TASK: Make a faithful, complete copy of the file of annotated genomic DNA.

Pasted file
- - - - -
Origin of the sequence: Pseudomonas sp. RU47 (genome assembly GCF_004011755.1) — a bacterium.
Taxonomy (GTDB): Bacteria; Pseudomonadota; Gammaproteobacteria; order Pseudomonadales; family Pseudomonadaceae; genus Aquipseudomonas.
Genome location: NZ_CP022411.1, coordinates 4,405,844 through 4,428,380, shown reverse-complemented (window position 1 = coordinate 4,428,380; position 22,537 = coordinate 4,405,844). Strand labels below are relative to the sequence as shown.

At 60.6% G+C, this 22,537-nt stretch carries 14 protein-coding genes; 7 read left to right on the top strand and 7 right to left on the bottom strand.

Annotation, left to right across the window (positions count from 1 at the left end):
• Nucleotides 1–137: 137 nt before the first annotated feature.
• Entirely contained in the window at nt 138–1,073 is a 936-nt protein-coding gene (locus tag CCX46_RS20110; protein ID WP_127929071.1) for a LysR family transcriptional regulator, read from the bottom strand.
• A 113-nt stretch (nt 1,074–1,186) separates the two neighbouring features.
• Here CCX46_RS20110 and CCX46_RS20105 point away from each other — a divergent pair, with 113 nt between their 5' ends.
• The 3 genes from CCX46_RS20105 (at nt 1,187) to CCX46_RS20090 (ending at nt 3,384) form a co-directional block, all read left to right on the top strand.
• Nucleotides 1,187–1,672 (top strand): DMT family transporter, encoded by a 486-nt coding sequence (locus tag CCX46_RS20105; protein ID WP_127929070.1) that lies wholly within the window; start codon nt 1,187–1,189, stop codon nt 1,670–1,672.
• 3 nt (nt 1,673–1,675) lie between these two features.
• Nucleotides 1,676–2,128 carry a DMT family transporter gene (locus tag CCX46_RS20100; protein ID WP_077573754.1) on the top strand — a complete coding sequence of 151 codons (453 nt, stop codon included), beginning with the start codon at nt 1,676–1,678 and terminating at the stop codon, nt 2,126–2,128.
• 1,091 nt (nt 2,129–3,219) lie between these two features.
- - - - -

Origin of the sequence: Pseudomonas sp. RU47 (genome assembly GCF_004011755.1) — a bacterium.
Taxonomy (GTDB): Bacteria; Pseudomonadota; Gammaproteobacteria; order Pseudomonadales; family Pseudomonadaceae; genus Aquipseudomonas.
Genome location: NZ_CP022411.1, coordinates 4,405,844 through 4,428,380, shown reverse-complemented (window position 1 = coordinate 4,428,380; position 22,537 = coordinate 4,405,844). Strand labels below are relative to the sequence as shown.

At 60.6% G+C, this 22,537-nt stretch carries 14 protein-coding genes; 7 read left to right on the top strand and 7 right to left on the bottom strand.

Annotation, left to right across the window (positions count from 1 at the left end):
• Nucleotides 1–137: 137 nt before the first annotated feature.
• Entirely contained in the window at nt 138–1,073 is a 936-nt protein-coding gene (locus tag CCX46_RS20110; protein ID WP_127929071.1) for a LysR family transcriptional regulator, read from the bottom strand.
• A 113-nt stretch (nt 1,074–1,186) separates the two neighbouring features.
• Here CCX46_RS20110 and CCX46_RS20105 point away from each other — a divergent pair, with 113 nt between their 5' ends.
• The 3 genes from CCX46_RS20105 (at nt 1,187) to CCX46_RS20090 (ending at nt 3,384) form a co-directional block, all read left to right on the top strand.
• Nucleotides 1,187–1,672 (top strand): DMT family transporter, encoded by a 486-nt coding sequence (locus tag CCX46_RS20105; protein ID WP_127929070.1) that lies wholly within the window; start codon nt 1,187–1,189, stop codon nt 1,670–1,672.
• 3 nt (nt 1,673–1,675) lie between these two features.
• Nucleotides 1,676–2,128 carry a DMT family transporter gene (locus tag CCX46_RS20100; protein ID WP_077573754.1) on the top strand — a complete coding sequence of 151 codons (453 nt, stop codon included), beginning with the start codon at nt 1,676–1,678 and terminating at the stop codon, nt 2,126–2,128.
• 1,091 nt (nt 2,129–3,219) lie between these two features.